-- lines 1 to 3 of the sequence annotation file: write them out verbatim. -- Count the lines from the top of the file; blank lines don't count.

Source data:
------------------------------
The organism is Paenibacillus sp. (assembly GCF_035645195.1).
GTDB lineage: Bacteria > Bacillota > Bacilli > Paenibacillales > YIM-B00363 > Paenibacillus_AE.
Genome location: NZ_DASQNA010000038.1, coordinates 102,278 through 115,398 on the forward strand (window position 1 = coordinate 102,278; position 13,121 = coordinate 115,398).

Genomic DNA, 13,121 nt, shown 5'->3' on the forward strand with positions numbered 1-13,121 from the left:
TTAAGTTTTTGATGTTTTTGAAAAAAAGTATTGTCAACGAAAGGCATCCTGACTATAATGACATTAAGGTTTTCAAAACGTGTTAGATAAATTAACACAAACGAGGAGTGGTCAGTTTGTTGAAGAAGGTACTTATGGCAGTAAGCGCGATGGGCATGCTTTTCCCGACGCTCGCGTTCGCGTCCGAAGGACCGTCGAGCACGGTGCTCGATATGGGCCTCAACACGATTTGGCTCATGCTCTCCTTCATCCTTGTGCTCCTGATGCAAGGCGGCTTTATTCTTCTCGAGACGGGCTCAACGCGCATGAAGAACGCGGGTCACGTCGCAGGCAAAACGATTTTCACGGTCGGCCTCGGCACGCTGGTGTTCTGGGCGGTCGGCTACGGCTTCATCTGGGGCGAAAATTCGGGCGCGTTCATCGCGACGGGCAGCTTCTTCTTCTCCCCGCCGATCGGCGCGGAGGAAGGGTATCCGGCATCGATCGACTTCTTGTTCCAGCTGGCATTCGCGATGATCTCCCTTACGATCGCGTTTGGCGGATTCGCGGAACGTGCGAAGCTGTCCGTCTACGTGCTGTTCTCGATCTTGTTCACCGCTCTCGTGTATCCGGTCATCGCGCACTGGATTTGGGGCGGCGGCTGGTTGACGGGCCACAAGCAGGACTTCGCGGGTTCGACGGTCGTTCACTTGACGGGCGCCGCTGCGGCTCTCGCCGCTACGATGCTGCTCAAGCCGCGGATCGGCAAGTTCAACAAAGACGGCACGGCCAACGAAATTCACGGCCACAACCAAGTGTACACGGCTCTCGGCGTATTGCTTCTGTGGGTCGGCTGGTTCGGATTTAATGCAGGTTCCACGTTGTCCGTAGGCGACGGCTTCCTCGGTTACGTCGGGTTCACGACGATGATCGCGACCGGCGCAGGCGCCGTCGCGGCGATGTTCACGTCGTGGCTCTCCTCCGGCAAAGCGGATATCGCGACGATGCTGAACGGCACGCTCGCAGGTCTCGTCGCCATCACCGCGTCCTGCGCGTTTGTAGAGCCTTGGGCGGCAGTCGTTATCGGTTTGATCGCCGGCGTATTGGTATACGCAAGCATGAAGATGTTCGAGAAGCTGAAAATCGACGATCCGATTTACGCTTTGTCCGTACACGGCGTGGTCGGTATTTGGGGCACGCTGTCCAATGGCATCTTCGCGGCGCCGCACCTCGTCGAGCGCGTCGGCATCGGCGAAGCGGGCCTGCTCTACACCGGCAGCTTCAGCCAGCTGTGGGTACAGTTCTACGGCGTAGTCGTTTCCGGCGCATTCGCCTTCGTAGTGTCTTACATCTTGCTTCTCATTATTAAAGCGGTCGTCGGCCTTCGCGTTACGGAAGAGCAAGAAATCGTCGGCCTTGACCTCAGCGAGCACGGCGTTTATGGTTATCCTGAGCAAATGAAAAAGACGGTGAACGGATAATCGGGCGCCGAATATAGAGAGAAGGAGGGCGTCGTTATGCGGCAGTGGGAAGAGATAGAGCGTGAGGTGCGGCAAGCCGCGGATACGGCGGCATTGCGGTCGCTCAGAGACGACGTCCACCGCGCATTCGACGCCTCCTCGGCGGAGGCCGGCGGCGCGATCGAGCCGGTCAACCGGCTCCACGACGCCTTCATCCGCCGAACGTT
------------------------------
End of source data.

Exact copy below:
The organism is Paenibacillus sp. (assembly GCF_035645195.1).
GTDB lineage: Bacteria > Bacillota > Bacilli > Paenibacillales > YIM-B00363 > Paenibacillus_AE.
Genome location: NZ_DASQNA010000038.1, coordinates 102,278 through 115,398 on the forward strand (window position 1 = coordinate 102,278; position 13,121 = coordinate 115,398).